With a 2nd Story view

Ask Alayne Okland what it is she likes best about her job, she replies, “It’s the members. I love working with the members.”

She is kept busy as the manager for 2nd Story, a free and inclusive club that gives adults with developmental disabilities the opportunity to participate in a variety of social and educational activities, while also promoting independence and self-sufficiency to help them better integrate into their community.

A Minot resident since her first birthday, after graduating from Minot State University with a degree in social work, as part of her field placement Okland started work with the Minot Vocational Workshop, now called Kalix. The workshop had been founded with the intention of assisting adults with various disabilities whose families opted not to have them institutionalized.

“That was my first experience” working with this group of people, Okland recalled. “I really enjoyed that kind of work,” she found, staying on at the workshop for a few years before a position for assistant director at 2nd Story became available.

That was in August 1978. Founded three years before, the club had 35 members and met in the basement of a downtown Main Street business. The status of adults with disabilities was different then, with limited options and not as many protections for their civil rights in place.

“I’ve seen a lot of changes,” she said of the time since. In particular, the passing of the Americans with Disabilities Act of 1990 marked an improvement, ensuring that adults of all abilities could finally experience a greater equality of opportunity.

Thirty-five years since she started, Okland has a lot to be thankful for. Through the efforts of local entrepreneur and philanthropist Mike Dolan, a grant through the Minot Area Community Fund in 2005 was able to shift 2nd Story up from the basement to its street-level facilities at 13-1st Ave. SW.

“It was our dream to move up here,” she said, and though ongoing construction projects will limit parking for a while she is happy the club is still located downtown, a conveniently centralized spot for the club’s 336 members to meet.

“We get so much from the community,” from the food donations by various churches to the innumerable contributions of local volunteers. Through such support, she acknowledges that the program can operate without any public funding.

“Downtown merchants are good to us, too,” she added, giving the club time and space to hold its various fundraisers, such as the birdhouse auction it held in August. Ten handmade birdhouses were decorated by local artists, sponsored by various business and groups, and put on display downtown in shopfront windows for silent auction. “We raised almost $7,000.”

The club works to repay kindness for kindness, with members helping to keep the downtown streets tidy during the summers, among other projects. “We want to get them out in the community,” Okland explained.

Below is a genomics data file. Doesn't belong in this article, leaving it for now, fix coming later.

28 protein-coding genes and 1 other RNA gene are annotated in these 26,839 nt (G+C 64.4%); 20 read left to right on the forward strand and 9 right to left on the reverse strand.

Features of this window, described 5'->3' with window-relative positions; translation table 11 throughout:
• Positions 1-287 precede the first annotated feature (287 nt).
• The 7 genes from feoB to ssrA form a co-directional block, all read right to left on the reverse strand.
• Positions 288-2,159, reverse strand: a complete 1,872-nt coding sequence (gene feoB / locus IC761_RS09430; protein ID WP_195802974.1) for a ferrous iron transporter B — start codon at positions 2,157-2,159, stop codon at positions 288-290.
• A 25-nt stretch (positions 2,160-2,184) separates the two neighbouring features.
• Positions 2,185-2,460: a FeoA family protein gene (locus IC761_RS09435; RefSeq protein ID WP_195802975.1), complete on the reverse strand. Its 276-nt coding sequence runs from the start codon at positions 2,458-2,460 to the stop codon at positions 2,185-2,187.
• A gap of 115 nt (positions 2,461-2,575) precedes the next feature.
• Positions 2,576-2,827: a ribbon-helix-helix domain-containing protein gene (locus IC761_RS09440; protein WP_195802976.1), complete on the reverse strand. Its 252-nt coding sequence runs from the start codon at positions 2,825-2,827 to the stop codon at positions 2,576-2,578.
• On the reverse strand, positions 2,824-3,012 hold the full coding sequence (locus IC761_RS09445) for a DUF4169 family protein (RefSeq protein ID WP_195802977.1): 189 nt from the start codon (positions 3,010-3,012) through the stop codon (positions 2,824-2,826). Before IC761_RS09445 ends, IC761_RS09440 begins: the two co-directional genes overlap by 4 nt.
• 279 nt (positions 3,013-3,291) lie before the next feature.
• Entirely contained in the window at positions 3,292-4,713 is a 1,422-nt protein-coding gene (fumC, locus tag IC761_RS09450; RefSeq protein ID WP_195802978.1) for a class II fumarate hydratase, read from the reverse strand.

“2nd Story is such a big part of my life,” said Okland. With administrative duties split between herself, her assistant director, Dot Theobald, and a handful of dedicated volunteers, she added “we have a hard time taking a vacation.”

“Nothing exotic,” she explained, just a train trip to the Twin Cities and Wisconsin to visit her relatives.

Busy as she keeps during her workweek evenings, she is glad those hours still allow for a flexibly scheduled personal life. “I love walking,” she said, and takes Zumba courses through a local adult education program. “It’s a fun way to meet people and get good exercise.” Okland also enjoys making stained glass, dabbling in interior design, and spending time with her husband and three children, now all grown. Two daughters have shared her profession as a social worker, and a son runs his own business in construction.

Even distaster cannot keep her down, recalling the 2011 flood which ended up destroying her family’s home of 20 years. “We had 20 years of great memories,” she said, putting it in perspective. Afterward, she and her husband moved into temporary emergency housing for eight months. “We were so happy to have it,” and it was a time to reevaluate life, stuff, et al. “It will be a good memory for us,” she said.

Fortuitously, an opportunity presented itself that allowed them to relocate to North Hill, where the view is good and the yard accommodating for building a fire pit.

Her work at 2nd Story continues to be a positive outlet, even 35 years later. “Neither of us wants to leave what we’re doing,” speaking for both herself and Theobald, who is a veteran of 20 years.

A year-round program, as the club takes down its pumpkins and fall decorations and begins preparing for the holiday season, Okland is busy planning for the next event. “Now we’ll be doing our annual community drive,” she said, describing it as the biggest fundraiser of their year.

“People are really good all year round,” she said, “but you can really tell when Christmas is coming.” Then not long after that wraps up, 2nd Story will begin preparing for its annual Snow Ball with the Eagles Club, Feb. 1 at the Knights of Columbus hall.

Always busy, the program keeps an updated schedule posted on its website, (, under the calendar tab. It also runs a wish list in The Minot Daily News every Sunday in its E Section, under “Events.” For more information on ways to get involved, consult the site or call the office at 838-0912.

(Prairie Profile is a weekly feature profiling interesting people in our region. We welcome suggestions from our readers. Call Regional Editor Eloise Ogden at 857-1944 or Managing Editor Kent Olson at 857-1939. Either can be reached at 1-800-735-3229. You also can send e-mail suggestions to